They dug a trench, and threw him in a grave
Shallow as youth; and poured the wine out
soaking the tunic and the dry air.
They covered him lightly, and left him there.

When music comes upon the airs of Spring,
Faith fevers the blood; counter to harmony,
The mind makes its rugged testaments.
Melancholy moves, preservative and predatory.

The light is a container of treachery,
The light is the preserver of the Parthenon.
The light is lost from that young eye.
Hearing music, I speak, lest he should die.

Richard Eberhart—"A Young Greek, Killed in the Wars"—Poetry magazine (Volume 85, February 1955)

Carl Sandburg is often put forth as the Midwestern American poet par excellence, which annoys me to no end not just because I dislike Sandburg's work very much, but also because a lot about Sandburg's institutionalization says as much about why a great poet such as Richard Eberhart never gained the recognition he deserved. Eberhart wasn't content to write the folksy, middle- American sentiment that people properly expected from farm country. He insisted on breaking his bounds by writing about the big human themes with extraordinary craft and sensibility. Richard Eberhart died on Sunday, 12 June 2005 at the age of 101.

Eberhart was born 5 April 1904, in Austin, Minnesota on a modest estate called Burr Oaks (later on the name of one of his books). He was educated in the US (University of Minnesota, Dartmouth, Harvard) and England (St. John's College). He served as private tutor to the son of King Prajadhipok of Siam (Thailand) in the early 30s, and otherwise had a fairly adventurous youth, with stints as a sailor and gunnery instructor.

As for his poetry, I'll quote from one of my favorite critics. John Wain's assessment is:

His varied and energetic life comes through in his poetry, which is rugged, inquisitive and forceful; clumsy in patches, supremely felicitous in others.

—Anthology of Modern Poetry (Hutchinson, 1963)

I think I'm lucky to have been spared Eberhart's clumsy patches: I've read him almost exclusively in anthology and journal. I have found that he is one of the most affecting writers on the horrors of war. His best known poem is this one.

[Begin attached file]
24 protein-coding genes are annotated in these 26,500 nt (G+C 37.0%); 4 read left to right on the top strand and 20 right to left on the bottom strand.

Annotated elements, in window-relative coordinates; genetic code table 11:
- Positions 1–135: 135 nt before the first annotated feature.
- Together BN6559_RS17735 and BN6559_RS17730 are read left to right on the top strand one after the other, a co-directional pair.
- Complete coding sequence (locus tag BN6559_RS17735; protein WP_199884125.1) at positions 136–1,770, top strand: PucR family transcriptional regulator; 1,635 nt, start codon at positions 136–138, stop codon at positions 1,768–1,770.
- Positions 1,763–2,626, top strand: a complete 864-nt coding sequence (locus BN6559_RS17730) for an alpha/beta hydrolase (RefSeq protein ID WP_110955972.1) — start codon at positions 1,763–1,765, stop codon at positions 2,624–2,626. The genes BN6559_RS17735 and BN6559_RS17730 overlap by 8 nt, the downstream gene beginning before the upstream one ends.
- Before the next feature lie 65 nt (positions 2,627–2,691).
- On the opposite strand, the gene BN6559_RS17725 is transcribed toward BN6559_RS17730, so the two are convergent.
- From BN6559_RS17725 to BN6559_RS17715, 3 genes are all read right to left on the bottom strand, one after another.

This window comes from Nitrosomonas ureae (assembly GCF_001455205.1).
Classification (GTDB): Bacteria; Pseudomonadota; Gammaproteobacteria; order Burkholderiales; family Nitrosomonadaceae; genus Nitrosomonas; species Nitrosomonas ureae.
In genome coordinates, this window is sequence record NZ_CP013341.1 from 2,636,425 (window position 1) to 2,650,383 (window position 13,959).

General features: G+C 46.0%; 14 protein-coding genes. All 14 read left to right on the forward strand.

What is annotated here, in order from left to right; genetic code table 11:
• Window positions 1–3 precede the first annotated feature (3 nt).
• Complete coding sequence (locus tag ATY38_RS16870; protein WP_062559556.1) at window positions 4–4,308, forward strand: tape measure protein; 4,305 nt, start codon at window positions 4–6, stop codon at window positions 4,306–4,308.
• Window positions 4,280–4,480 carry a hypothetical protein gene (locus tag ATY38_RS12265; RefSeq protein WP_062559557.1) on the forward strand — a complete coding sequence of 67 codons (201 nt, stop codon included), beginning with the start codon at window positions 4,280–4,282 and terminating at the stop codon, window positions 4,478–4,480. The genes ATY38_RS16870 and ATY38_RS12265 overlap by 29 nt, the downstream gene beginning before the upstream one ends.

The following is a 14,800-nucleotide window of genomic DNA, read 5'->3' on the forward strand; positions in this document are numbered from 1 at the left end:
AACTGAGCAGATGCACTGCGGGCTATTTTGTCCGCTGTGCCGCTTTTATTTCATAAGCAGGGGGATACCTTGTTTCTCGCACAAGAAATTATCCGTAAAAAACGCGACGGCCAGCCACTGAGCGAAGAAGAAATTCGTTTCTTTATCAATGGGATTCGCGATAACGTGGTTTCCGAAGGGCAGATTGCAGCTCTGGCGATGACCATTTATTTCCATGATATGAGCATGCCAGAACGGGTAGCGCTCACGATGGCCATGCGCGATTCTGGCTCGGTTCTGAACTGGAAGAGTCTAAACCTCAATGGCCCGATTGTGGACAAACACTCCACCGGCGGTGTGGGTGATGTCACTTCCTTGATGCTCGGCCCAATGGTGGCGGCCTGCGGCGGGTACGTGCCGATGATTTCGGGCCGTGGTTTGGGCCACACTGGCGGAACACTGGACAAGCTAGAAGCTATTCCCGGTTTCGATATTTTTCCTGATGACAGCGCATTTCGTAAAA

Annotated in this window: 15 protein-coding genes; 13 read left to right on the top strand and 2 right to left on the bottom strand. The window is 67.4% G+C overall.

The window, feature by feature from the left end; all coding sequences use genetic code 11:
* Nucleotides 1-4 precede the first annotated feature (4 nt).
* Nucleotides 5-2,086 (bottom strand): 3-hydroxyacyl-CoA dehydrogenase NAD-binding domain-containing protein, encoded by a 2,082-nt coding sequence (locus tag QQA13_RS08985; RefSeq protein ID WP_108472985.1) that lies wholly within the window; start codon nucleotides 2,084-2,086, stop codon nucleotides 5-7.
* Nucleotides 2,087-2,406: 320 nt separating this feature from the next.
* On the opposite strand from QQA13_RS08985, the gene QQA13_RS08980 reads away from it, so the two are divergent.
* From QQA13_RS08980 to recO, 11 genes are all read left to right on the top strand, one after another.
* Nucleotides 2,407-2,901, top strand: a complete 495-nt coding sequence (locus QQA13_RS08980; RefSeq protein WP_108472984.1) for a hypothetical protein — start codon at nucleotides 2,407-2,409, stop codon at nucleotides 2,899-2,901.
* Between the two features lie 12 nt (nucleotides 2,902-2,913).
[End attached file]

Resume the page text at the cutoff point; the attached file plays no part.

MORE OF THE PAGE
You would think the fury of aerial bombardment
Would rouse God to relent; the infinite spaces
Are still silent. He looks on shock-pried faces.
History, even, does not know what is meant.

You would feel that after so many centuries
God would give man to repent; yet he can kill
As Cain could, but with multitudinous will,
No farther advanced than in his ancient furies

Was man made stupid to see his own stupidity?
Is God by definition indifferent, beyond us all?
Is the eternal truth man's fighting soul
Wherein the Beast ravens in its own avidity?

Of Van Wettering I speak, and Averill,
Names on a list, whose faces I do not recall
But they are gone to early death, who late in school
Distinguished the belt feed lever from the belt holding pawl.

—Richard Eberhart—"The Fury of Aerial Bombardment"

Eberhart was very generous in his criticism (that which I've read). Too generous at times, in my opinion, given his approval of the mess made by Ginsberg and the Beat poets. The AP article in which I read about Eberhart's death included a typical Eberhart quote:

Poems in a way are spells against death, They are milestones, to see where you were then from where you are now. To perpetuate your feelings, to establish them. If you have in any way touched the central heart of mankind's feelings, you'll survive.

And survive he did. 101 years is quite the achievement to be celebrated. Soon (July 29) we'll be celebrating the centenary of another great poet Stanley Kunitz. Kunitz's "Benediction" is one of my favorite poems to recite to my wife and sons. It's wonderful to see these poets live such complete lives, who have brought such feeling to the exploration of life's great themes.

I meant to link to "Benediction" but I can't find a respectable transcription of on-line. It deserves its own entry, so some other day I'll type it in for Quotīdiē. But I do want to mention that I found "A Young Greek, Killed in the Wars", "The Fury of Aerial Bombardment" and "Benediction" all in my favorite small poetry book, John Wain's Anthology of Modern Poetry (Hutchinson, 1963), ISBN 0090671317. It's out of print and not easy to find, even used (here are the listings on Amazon UK Marketplace). I bought it in 1988 at the University of Nigeria and it has been one of my most treasured books all this time. It's a superb collection, and if you can lay your hands on a copy, I suggest you do so.

[Uche Ogbuji]

via Copia